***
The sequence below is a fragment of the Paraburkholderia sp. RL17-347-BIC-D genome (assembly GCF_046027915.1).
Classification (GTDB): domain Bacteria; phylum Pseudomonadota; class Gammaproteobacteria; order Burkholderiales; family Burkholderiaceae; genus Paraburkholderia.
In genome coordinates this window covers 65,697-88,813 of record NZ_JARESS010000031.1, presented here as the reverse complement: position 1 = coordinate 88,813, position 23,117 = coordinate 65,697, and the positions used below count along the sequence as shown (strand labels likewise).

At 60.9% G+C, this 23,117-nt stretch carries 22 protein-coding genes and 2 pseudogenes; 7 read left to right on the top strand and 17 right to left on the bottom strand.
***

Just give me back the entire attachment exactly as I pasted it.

The sequence below is a fragment of the Paraburkholderia sp. RL17-347-BIC-D genome (assembly GCF_046027915.1).
Classification (GTDB): domain Bacteria; phylum Pseudomonadota; class Gammaproteobacteria; order Burkholderiales; family Burkholderiaceae; genus Paraburkholderia.
In genome coordinates this window covers 65,697-88,813 of record NZ_JARESS010000031.1, presented here as the reverse complement: position 1 = coordinate 88,813, position 23,117 = coordinate 65,697, and the positions used below count along the sequence as shown (strand labels likewise).

At 60.9% G+C, this 23,117-nt stretch carries 22 protein-coding genes and 2 pseudogenes; 7 read left to right on the top strand and 17 right to left on the bottom strand.